In response to the post on weddings, invitations and RSVPs.
There are several things that you don’t do, but ranting is one of those things that tend to turn people away. And I thought that it would be good to shed a little light on the situation. Even if I don’t want to point fingers or give out any names.
When you are invited out you either say yes or no. We’re generally good about things like that. It is a smaller more intimate setting and we know the people we’re going to be hanging out with. When it comes to wedding people tend to freak out. And even if they don’t flip their lid, they do act a little bit differently.
The whole point of the post the other day was to get a little steam off my chest. And the wedding was a personal affair.
The people involved in the wedding preparations were meticulous and things could have went perfectly, but then things never go off without a hitch.
I hope I didn’t turn too many of you away. I hope there was something positive from the post. And it really is important to tell somebody if you will attend the wedding or not. It is not just a matter of logistics, it is a matter of common courtesy.
Forbes had an interesting piece about the Apollo 17 mission. Here is a short excerpt from the piece:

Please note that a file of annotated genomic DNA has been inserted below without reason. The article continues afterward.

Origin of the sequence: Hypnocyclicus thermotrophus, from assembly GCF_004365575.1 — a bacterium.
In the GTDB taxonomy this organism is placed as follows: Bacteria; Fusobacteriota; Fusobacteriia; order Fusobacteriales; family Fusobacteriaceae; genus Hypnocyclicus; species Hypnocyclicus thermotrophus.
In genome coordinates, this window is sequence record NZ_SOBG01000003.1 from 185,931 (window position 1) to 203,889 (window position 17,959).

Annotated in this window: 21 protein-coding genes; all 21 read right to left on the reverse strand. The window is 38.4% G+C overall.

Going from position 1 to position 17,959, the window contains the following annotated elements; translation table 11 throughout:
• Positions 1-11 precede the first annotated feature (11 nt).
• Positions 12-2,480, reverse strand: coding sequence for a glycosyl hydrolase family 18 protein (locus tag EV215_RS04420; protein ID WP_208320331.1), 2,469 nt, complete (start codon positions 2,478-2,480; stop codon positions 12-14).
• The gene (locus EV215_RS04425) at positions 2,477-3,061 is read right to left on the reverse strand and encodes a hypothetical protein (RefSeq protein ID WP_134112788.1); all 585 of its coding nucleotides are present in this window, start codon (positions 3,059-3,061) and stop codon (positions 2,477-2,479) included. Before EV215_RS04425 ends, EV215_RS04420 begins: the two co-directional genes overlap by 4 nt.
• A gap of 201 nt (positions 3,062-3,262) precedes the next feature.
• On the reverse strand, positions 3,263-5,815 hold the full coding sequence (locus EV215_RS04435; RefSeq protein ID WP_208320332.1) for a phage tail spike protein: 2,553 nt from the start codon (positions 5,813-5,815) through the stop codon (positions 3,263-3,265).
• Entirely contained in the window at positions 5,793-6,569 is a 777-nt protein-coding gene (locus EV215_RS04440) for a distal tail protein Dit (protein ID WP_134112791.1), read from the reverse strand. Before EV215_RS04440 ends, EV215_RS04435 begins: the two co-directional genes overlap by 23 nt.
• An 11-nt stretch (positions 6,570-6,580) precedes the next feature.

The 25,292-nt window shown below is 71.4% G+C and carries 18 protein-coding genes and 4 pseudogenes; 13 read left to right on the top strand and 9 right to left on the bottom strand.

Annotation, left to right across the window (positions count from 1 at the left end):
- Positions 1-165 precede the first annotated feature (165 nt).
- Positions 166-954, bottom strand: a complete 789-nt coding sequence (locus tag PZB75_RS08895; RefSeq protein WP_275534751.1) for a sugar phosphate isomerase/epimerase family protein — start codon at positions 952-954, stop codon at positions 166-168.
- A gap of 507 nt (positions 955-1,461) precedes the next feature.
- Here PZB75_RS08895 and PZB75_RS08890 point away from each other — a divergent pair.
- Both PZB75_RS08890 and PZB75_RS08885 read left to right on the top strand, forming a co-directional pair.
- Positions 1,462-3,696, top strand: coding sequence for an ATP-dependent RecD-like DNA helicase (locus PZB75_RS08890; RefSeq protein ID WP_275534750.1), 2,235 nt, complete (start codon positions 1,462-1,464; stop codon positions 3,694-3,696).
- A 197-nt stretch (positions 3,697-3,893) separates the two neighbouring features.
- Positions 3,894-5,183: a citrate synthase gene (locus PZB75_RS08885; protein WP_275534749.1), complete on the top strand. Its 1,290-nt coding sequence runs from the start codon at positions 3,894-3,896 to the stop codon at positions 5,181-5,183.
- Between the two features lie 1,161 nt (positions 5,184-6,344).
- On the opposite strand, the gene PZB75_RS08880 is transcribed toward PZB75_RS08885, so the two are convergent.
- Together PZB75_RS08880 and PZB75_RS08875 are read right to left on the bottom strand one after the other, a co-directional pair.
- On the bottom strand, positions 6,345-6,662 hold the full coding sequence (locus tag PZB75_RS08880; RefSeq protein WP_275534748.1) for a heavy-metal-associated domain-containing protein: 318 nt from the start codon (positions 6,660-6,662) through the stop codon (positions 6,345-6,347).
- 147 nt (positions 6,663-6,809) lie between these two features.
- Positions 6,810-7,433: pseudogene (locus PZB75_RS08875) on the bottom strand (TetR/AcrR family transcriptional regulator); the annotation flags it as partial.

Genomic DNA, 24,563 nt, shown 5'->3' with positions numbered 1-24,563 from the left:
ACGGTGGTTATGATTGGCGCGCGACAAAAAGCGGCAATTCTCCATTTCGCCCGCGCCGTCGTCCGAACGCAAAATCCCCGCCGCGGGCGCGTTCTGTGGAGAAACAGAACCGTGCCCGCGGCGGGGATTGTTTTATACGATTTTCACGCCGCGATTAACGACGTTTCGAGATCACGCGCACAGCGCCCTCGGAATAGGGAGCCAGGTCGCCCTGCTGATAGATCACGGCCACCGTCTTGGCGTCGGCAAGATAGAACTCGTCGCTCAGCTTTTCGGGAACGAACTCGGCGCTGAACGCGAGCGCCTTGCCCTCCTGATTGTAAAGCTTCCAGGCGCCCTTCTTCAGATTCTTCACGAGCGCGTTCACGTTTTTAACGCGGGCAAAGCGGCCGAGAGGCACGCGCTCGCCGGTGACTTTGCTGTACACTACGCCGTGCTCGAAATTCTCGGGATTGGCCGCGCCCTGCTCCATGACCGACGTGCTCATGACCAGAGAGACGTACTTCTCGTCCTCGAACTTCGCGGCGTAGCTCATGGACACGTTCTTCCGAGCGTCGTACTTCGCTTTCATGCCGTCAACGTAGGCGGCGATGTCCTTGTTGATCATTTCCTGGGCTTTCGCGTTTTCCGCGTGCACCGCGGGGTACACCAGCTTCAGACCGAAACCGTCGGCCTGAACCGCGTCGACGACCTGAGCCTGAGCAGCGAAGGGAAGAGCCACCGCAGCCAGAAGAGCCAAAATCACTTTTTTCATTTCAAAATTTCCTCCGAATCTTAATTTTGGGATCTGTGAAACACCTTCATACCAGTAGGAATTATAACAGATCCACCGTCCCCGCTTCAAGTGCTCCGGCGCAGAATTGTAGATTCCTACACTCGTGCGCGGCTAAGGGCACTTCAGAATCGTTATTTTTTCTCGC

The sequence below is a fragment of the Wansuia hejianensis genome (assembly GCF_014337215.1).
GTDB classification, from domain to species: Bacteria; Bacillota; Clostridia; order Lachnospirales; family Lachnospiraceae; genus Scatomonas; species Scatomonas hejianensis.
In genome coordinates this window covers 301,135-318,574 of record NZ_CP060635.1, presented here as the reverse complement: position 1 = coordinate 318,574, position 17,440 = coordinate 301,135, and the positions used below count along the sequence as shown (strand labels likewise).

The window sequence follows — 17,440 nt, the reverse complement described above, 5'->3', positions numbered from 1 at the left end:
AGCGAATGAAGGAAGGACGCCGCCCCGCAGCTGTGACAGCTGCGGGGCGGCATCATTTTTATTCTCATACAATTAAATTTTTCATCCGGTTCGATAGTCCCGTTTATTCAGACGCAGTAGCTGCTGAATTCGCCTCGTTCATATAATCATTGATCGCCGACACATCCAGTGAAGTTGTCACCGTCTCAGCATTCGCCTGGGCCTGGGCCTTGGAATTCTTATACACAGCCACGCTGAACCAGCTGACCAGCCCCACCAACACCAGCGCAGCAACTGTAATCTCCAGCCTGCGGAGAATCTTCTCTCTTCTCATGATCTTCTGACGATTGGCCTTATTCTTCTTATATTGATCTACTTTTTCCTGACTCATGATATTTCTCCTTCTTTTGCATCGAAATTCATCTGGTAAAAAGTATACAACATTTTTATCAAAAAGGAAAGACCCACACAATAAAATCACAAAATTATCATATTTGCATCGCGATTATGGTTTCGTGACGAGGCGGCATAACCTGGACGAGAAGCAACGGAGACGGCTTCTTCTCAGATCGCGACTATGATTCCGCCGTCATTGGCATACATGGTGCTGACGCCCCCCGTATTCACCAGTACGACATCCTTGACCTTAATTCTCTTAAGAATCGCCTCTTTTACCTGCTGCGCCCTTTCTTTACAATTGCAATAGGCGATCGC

They say that one of the most exciting phrases to hear in science is not “eureka!” but “that’s funny,” and the Apollo 17 astronauts, just over 43 years ago, certainly got such a moment when they discovered orange soil just beneath the grey regiolith. What turned out to be volcanic glass with tin inclusions had another surprise: olivine deposits that showed signs that they contained significant amounts of water inclusions when they were baked, at about ~1200 parts-per-million. This matches the water levels in Earth’s upper mantle along ocean ridges, providing further evidence for the giant impact hypothesis and a common origin for the Earth and Moon.
The “Orange soil” and meteorite impact on liquid lava differs greatly from ordinary lunar soils.
Station 4, also known as Shorty Crater (picture), is the site where the Apollo 17 crew found the highly-publicized orange soil. The site was explored during the second Apollo 17 extravehicular activity (EVA-2) at the Taurus-Littrow landing site.
Danny Lewis of smithsonian.com wrote
that the Yutu Rover has discovered a type of basalt unlike anything else ever found on the moon.
“After two years on the moon, a Chinese lunar rover named “Yutu,” has uncovered a new type of moon rock on a long-dead lava flow. According to a new study published in the journal Nature Communications, the unique composition of the recently discovered rocks is revealing new insights into the moon’s origins.”